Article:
Q&A with Video Marketing Expert Lou Bortone
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With Facebook Live, Meerkat and other platforms making it easier than ever to share videos, large and small businesses are using video marketing to connect with customers, demonstrate products and provide educational content.
To help you harness the power of video, we talked to video marketing expert Lou Bortone about how to get over stage fright, where to share your videos and more. The transcript below has been edited for clarity and brevity.
StartupNation: If business owners are camera shy, should they be doing video marketing themselves or put someone else on camera?
Lou Bortone: A lot of folks, myself included, are more introverted and not comfortable on camera. Public speaking can be tricky, but with video, you’re really just looking at that funny little red button. If you are camera shy, the best thing to do is just practice and wade into it little by little. If you do a Facebook Live video from your account, you can share it to only yourself and do a practice run before you go public.
The other thing that I often suggest is that if you have a colleague or a partner or a friend who can work with you almost like you’re having a conversation. It does become more conversational when you talk to the other person. And finally, if you’re absolutely dead set against being on camera, you can use animation, PowerPoint or some other form of off camera video as well.
There are a lot of different options for sharing videos: YouTube, Vimeo, Twitter, Facebook, etc. Do you need to be on all of them? Are there some platforms you recommend over others?
Bortone: It’s a little overwhelming because it seems like there’s a new app or resource every day. I usually recommend that folks find the video sweet spot which is their best platform and more importantly where their community or tribe has the best chance of being. Even though I do a lot with Facebook, YouTube and LinkedIn, I get to get the most feedback from Facebook. You can try several different platforms—maybe you love Instagram or Snapchat—and find the two or three platforms that you’re most comfortable with. As long as your target market is there, you should be as well.
Is there an optimal length for videos?
Bortone: People’s attention spans seem to be getting shorter and shorter, so that’s one of the attractions of Snapchat or Instagram. Typically you want to keep it as short as it can possibly be while still delivering the message you need to deliver. Most videos on YouTube are under three minutes. I tell people to shoot for one to three minutes.
The other thing is, a lot of it has to do with user expectations and viewer expectations. Somebody on a video webinar—those tend to be more like a teaching video—might be 45 minutes to an hour. With promotional videos or quick tips, get in and out as quickly as possible. Facebook itself suggests between 10 to 20 minutes for Facebook Live videos because the longer you’re on, the more time people have to discover that you’re live. It’s what you’re comfortable with and what your audience is comfortable with. I find that most folks are doing around five minutes on Facebook Live. If you have a more traditional show, like a program you’re doing each week, it may be a half hour. But if you’re going to be longer than five minutes, you want to have some kind of format so you’re not rambling.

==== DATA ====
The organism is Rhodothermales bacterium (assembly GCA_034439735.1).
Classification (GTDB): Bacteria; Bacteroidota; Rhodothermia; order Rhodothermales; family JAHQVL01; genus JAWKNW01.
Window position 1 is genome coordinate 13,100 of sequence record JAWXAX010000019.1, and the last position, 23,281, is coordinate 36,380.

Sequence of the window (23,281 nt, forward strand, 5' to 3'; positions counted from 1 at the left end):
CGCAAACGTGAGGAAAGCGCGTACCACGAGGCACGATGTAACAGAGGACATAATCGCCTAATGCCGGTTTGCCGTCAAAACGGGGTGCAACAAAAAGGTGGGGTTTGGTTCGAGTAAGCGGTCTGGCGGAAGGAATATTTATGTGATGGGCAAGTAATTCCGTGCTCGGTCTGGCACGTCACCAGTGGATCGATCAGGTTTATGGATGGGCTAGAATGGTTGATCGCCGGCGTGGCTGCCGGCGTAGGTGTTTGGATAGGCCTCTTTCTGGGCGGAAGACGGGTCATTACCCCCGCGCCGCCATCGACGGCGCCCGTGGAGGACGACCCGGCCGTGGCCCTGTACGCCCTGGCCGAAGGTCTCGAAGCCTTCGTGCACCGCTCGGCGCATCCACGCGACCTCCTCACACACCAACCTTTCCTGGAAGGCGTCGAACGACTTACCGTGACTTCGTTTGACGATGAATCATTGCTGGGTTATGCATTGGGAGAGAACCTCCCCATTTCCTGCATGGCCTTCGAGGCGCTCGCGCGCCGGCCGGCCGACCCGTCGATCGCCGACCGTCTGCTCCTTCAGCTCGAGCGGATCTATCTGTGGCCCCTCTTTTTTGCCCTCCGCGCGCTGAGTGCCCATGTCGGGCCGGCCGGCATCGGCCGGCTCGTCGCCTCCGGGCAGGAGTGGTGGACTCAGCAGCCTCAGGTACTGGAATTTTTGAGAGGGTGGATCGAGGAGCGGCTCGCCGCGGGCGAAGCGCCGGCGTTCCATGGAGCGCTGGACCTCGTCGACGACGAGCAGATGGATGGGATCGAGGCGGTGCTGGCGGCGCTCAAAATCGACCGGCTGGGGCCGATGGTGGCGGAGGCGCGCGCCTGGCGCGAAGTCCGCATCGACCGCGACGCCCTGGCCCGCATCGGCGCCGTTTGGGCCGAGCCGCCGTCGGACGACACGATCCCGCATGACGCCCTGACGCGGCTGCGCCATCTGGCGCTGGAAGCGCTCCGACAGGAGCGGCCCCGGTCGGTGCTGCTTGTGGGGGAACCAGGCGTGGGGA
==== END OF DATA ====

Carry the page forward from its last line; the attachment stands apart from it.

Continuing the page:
What are some mistakes you’ve seen in video marketing?
Bortone: A lot of times, people will do what I call instead of “ready, aim, fire,” they do ready, fire, aim, they fire up the webcam and start to do their video before they’ve thought it through. What’s the purpose of the video or what’s the call to action that I want the viewer to take after it? They have rambling videos or maybe ideas that don’t go anywhere. It’s really important to have a goal for each video, even if it’s just a one-minute video. You want to know exactly what you want going into it, what’s the next step or call to action. “For more tips, visit my website or follow me on YouTube,” or whatever it may be.
Another mistake is waiting for perfection or thinking you need a lot of equipment or you need a lot of tech. A lot of people don’t get started because they assume it’s a really big deal.
The truth is, with the iPhone and smartphones, it’s really as simple as a couple clicks. You don’t need a lot of preparation or a lot of lighting. You shouldn’t wait until conditions are perfect or you’ll never get it done.
Let’s talk about video descriptions. How long should those be and what should they include?
Bortone: The nice thing about video descriptions is they give you a ton of space. You can really make that as long as you want and (that’s) what a lot of folks do. Jimmy Fallon on “The Tonight Show” does YouTube really well. The rest of the description is a generic cut and paste with links to their other properties. I do the same thing. I’ve got the first couple lines describing the video, and the rest of the description is really just a bio or promo for the rest of my stuff. There are even some people that suggest putting the video transcript in the video description, because you get in a lot of keywords.
What else would you like readers to know?
Bortone: There’s a ton of opportunity right now and a lot of it is low-hanging fruit. Video marketing is so much easier than it used to be. Content is king and if you have a good message, there are a lot of different platforms to say it.